China’s entry-level wine market gets boost
14th July, 2014 by Simon Howland
A government crackdown on gift giving has slowed down sales of top end imported wines in China, but sales at the other end of the market are booming.
John Watkins ASC
Speaking to the Wall street Journal, John Watkins, head of China based wine merchant, ASC Fine Wines, said of the measures: “We all thought the anti-corruption would be a six- or eight-month program.
“None of us imagined they’d double-down and deepen the reforms and policies.”
Watkins went on to suggest it’s not all bad and European countries other than France could be set to benefit.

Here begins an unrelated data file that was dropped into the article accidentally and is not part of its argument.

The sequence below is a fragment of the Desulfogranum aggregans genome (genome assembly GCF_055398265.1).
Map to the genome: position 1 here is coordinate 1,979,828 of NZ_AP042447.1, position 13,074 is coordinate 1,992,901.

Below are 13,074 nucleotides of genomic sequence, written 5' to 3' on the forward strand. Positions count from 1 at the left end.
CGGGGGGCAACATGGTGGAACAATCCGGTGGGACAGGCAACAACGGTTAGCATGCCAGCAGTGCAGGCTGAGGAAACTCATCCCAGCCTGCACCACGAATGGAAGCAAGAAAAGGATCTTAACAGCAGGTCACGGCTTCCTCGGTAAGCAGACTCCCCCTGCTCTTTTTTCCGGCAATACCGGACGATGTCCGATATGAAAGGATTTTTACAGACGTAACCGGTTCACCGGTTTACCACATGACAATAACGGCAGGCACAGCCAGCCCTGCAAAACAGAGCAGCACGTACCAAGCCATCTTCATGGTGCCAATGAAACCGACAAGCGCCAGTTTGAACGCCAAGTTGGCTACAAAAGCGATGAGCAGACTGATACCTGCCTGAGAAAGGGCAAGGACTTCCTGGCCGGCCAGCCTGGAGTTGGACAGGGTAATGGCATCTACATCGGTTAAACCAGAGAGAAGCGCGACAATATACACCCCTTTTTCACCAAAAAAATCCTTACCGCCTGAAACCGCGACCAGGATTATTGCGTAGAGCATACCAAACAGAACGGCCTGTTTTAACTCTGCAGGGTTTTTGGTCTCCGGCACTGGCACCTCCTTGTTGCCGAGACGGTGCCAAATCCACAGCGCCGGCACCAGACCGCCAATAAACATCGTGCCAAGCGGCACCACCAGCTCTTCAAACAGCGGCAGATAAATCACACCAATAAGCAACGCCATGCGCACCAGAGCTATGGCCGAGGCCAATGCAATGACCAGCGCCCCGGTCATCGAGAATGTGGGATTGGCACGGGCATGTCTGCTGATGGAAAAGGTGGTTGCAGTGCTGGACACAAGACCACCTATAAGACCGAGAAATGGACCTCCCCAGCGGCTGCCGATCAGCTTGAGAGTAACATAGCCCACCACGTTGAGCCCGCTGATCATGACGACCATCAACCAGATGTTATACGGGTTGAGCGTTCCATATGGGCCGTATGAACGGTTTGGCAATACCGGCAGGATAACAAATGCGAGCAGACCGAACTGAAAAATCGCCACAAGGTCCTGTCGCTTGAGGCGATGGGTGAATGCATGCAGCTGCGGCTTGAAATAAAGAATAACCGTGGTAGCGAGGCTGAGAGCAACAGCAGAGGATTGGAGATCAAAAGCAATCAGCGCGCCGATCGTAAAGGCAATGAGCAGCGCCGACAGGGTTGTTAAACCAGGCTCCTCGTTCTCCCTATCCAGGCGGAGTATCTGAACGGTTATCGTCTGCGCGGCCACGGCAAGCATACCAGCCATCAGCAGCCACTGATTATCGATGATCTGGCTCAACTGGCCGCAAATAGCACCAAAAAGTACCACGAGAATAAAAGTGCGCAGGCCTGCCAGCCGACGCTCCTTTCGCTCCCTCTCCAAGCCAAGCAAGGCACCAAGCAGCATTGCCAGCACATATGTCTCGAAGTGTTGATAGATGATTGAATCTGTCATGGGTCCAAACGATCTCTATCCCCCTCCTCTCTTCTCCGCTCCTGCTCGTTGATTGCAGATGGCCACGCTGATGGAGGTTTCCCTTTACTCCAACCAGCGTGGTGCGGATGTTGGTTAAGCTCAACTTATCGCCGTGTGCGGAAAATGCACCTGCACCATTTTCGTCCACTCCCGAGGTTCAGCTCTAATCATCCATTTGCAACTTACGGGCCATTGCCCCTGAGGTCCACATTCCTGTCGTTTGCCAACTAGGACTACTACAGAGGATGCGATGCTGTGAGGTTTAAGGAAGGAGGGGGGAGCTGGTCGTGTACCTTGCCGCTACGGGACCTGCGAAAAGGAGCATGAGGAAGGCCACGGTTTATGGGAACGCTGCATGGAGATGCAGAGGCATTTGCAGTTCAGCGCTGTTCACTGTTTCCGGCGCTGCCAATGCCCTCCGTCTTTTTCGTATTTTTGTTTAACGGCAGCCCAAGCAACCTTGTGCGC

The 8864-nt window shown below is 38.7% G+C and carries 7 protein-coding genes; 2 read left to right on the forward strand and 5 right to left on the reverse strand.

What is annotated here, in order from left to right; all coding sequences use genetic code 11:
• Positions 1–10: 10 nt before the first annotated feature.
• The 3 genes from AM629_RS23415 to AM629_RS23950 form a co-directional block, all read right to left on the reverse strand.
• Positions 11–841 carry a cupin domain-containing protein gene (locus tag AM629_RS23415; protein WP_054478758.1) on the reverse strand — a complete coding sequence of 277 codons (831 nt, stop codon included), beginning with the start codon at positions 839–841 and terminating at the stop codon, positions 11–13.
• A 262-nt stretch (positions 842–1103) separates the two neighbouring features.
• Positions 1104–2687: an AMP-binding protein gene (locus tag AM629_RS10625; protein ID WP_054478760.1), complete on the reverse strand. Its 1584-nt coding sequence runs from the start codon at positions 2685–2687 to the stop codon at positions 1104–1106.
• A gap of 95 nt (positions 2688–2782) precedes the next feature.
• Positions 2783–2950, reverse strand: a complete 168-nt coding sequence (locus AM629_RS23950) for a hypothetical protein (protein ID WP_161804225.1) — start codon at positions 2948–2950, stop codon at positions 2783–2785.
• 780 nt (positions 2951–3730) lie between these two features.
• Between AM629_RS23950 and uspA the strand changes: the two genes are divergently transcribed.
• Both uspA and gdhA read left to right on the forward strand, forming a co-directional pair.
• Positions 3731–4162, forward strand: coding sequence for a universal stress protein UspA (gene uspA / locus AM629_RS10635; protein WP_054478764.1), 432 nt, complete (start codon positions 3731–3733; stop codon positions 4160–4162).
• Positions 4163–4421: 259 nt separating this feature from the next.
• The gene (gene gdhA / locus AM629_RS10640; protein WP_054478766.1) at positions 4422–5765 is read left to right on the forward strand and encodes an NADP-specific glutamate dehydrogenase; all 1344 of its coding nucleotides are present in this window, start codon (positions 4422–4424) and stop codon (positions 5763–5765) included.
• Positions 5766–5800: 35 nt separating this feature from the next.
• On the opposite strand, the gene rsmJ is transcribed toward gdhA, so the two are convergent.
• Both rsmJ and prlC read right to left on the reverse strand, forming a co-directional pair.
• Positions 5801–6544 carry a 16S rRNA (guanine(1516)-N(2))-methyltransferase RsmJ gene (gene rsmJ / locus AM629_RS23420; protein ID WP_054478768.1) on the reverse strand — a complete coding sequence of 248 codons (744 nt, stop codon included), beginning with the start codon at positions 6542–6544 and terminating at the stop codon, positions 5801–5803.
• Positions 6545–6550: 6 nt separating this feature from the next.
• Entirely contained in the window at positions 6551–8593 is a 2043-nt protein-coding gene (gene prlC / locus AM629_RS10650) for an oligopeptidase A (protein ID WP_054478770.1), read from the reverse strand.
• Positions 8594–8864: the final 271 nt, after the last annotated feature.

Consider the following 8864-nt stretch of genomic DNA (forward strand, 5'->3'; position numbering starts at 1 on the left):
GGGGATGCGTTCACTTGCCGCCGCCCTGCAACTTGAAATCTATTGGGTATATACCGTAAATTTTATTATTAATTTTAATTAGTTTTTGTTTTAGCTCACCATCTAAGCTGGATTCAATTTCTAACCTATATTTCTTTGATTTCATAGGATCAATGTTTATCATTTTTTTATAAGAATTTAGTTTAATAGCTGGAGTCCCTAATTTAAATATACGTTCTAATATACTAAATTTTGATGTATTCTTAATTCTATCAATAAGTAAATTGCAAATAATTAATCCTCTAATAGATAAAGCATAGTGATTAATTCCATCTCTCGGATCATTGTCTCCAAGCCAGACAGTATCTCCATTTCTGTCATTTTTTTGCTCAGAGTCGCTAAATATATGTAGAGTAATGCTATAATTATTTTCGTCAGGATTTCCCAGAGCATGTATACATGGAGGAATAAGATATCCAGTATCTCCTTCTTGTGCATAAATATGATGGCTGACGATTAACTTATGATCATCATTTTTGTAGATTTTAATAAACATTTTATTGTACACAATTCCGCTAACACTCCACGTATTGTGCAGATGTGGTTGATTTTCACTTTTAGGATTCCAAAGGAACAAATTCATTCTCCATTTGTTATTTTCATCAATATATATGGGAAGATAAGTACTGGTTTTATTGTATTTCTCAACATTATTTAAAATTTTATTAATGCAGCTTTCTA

“We’re selling more at the entry level. Burgundy is hot. We’re seeing strong interest in Italy and a growing interest in Spain,” he said.
Watkins also pointed out the potentially positive impact of the growth in the Chinese domestic industry, now the fifth biggest in the world, adding that a healthy domestic wine industry is “great for imports”.
Citing the US as an example, Watkins said: “In the early 1970s, there was very little domestic wine drunk and only a bit of imported wine being consumed in the big cities then in the 1970s, Californian wines took off and it brought average Americans into the market.”
Watkins drew further parallels between the US and the Chinese wine market, adding: “As volumes grew, people became more sophisticated and wanted to try other things—they started experimenting with French, Italian and Spanish wines. Then, the growth of imported wines grew faster than domestic wines. We’re hoping the same trend happens in China.”